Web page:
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2013 was a strong year for movie theater operators like IMAX (NYSE: IMAX ) , Cinemark Holdings (NYSE: CNK ) and Regal Entertainment (NYSE: RGC ) . After Cinemark reported fourth-quarter results on Feb. 19, followed by IMAX a day later, shareholders now have a clear view of how each company performed. Given this visibility, which company holds the most appeal?
IMAX had reasonable results
For the year, IMAX reported results that were mixed. For the year, its revenue rose 1.8% from $282.8 million to $287.9 million. This increase was driven, for the most part, by a 3.3% rise in service revenue.
By the end of its 2013 fiscal year, the business had 837 locations in operation. This represented a 14.5% jump compared to the 731 theatres that were in operation a year earlier, and was mostly attributable to a 35% increase in its presence in China.
Looking at profitability, we see that its bottom line is alive and well. For the year, net income grew 6.7% from $41.3 million to $44.1 million. The disparity between the company's revenue and net income growth was largely due to a decrease in costs. IMAX saw its cost of goods sold decline from 45.8% in 2012 to 42.8% in 2013.
Cinemark's numbers look mediocre, but they are actually quite strong
As opposed to IMAX, Cinemark suffered when it came to profitability. For the year, the business grew its revenue an impressive 8.5% from $2.5 billion to $2.7 billion. The main driver behind the growth was its concession sales, which rose nearly 10% to $845.2 million.
In its fourth quarter, management stated that the company had 482 theatres in operation. This represents a 4% increase compared to the same period a year earlier and played a role in the company's rising sales.
From a profitability perspective, Cinemark failed to impress shareholders. Despite higher sales, the company reported a 12% decline in net income, which fell from $168.9 million to $148.5 million. This disappointing development isn't as bad as it appears. Due to a one-time charge of $72.3 million, relating to the early retirement of debt, net income was lower than it would have been. Excluding this loss, and a smaller charge management booked a year earlier, Cinemark's net income would have risen by about 10%.
Regal's where it's at!
For the year, Regal saw its revenue rise nearly 8% from $2.8 billion to $3 billion. In its most recent earnings release, the company stated that admissions revenue was the largest component of sales for the year, but both concession and other miscellaneous revenue rose at a quicker pace. In fact, its concession revenue jumped 9%, while its other revenue climbed 10%.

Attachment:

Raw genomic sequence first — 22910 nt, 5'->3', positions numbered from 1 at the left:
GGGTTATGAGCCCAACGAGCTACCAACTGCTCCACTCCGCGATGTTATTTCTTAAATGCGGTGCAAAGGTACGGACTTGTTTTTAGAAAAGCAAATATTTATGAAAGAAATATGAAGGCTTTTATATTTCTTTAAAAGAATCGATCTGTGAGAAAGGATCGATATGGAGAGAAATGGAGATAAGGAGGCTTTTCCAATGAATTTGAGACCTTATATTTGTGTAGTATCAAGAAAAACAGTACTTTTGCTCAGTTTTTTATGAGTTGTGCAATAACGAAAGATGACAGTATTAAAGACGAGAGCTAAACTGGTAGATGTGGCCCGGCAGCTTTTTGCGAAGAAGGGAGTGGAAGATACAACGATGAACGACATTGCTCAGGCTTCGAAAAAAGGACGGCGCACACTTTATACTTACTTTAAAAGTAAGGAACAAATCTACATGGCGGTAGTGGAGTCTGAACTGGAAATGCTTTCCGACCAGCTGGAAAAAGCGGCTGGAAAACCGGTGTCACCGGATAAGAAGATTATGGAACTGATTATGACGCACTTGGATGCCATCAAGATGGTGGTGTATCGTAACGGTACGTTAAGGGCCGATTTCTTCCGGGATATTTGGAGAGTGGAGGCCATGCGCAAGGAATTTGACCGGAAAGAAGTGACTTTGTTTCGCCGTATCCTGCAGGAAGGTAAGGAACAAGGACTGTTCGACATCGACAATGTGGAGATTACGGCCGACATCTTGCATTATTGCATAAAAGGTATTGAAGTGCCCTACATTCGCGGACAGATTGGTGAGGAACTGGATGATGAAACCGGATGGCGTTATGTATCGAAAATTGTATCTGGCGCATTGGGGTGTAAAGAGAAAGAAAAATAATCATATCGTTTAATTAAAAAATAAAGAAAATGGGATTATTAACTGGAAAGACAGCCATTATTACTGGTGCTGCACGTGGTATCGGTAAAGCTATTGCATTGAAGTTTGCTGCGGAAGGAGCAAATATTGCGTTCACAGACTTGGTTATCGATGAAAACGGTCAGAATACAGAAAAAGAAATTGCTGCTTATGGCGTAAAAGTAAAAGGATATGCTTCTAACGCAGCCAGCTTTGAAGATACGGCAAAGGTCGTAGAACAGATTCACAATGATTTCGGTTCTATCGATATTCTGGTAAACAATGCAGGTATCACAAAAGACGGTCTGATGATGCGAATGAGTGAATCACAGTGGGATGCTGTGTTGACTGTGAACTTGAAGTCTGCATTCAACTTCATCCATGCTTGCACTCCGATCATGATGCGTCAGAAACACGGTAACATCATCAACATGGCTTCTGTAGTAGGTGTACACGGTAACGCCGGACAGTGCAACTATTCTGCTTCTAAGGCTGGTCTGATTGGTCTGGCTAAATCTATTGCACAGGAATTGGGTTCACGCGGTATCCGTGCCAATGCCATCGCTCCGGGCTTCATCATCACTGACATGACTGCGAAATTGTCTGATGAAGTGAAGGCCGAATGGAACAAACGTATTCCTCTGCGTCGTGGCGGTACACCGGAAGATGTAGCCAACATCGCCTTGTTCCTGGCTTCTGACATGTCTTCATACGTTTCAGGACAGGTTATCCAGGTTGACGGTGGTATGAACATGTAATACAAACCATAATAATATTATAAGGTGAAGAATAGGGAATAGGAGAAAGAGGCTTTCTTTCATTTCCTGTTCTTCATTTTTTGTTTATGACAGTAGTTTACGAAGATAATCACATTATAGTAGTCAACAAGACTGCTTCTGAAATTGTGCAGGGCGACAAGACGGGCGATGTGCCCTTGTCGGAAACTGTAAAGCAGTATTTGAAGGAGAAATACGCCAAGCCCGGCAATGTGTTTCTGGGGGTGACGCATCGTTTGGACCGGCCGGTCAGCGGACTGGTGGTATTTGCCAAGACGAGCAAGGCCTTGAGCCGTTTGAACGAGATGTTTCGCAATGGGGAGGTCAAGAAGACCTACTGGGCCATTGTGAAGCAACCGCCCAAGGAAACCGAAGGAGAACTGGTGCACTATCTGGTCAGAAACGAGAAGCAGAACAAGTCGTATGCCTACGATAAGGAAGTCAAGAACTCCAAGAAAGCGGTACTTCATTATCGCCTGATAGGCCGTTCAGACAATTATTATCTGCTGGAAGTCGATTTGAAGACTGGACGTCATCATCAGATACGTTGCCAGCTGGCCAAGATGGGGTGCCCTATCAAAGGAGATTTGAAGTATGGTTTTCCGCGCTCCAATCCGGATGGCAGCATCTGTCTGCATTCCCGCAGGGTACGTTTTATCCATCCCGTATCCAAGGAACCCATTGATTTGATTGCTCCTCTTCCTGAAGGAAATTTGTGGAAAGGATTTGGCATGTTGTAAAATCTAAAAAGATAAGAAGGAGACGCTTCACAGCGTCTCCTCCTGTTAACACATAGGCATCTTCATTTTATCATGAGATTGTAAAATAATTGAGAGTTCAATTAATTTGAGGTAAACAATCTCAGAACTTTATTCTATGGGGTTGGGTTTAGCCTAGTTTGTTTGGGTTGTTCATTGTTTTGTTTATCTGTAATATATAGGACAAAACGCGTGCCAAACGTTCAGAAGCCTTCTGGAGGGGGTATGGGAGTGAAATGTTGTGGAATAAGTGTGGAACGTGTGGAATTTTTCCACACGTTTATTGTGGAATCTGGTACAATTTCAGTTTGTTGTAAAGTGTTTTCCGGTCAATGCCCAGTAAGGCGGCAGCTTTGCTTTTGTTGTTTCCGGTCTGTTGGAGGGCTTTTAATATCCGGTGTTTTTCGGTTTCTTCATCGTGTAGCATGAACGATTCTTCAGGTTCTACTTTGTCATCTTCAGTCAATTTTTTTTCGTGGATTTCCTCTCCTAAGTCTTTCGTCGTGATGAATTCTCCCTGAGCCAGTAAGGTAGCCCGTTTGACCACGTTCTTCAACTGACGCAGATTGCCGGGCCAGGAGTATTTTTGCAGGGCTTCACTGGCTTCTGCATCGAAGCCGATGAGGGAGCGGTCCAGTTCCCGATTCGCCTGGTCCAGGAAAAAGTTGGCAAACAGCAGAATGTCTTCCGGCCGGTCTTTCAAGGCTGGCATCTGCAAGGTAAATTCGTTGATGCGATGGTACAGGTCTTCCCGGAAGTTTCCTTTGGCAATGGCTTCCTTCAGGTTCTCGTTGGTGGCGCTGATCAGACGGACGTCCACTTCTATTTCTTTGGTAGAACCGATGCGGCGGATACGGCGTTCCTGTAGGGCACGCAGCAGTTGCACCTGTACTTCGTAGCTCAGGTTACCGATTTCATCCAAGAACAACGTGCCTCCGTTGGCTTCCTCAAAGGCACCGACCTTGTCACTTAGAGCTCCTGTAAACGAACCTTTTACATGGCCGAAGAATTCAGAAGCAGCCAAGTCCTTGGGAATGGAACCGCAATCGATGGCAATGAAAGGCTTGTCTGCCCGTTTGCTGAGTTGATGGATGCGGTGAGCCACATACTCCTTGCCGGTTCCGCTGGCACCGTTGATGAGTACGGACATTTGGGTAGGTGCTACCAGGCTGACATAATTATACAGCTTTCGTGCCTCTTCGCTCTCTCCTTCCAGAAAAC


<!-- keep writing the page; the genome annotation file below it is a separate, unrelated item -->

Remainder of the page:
Looking at net income, Regal had even stronger results. Due to the rise in revenue, combined with unspecified gains, management reported that net income rose nearly 11% from $142.3 million to $157.7 million. Not too shabby.
So what's the verdict?
For the year, all three theatre operators had results that were reasonable but far from excellent. Given the disparity between them, you might think Regal is, hands down, the best. While this may be true, there is some downside to owning the company as shown in the table below:
Based on the table above, we see that Regal is the least profitable of the three movie companies. Because of this, the business is also the cheapest, as shown by its 18.7 earnings multiple. Cinemark is slightly more profitable with a net profit margin of 5.5%, but this comes at a relatively higher cost of 22.4 times earnings.
With a 15.3% net profit margin, IMAX is about three times as profitable as its peers. For a long-term investor, IMAX looks to have the best potential, but it comes at a steep price of 42.5 times earnings. This suggests that the business could remain profitable, but any bumps in the road would likely trigger a significant drop in share price.
Based on the results of Regal, Cinemark, and IMAX over the past year, it looks like IMAX presents the you with the greatest profit potential, but it does so at the risk of more serious downside. This means the business would probably be best suited for shareholders who believe its business is strong enough to warrant the risk. For those who aren't comfortable with a great deal of risk, both Regal and Cinemark make for interesting prospects that should be looked at in greater detail.
Do these theatre companies fit the bill?
Right now, all three theatre companies seem to have some sort of trade-off that investors might find appealing. However, does this mean that any of the three can be a prospect for ultimate growth or is there something better that shareholders can grab onto?
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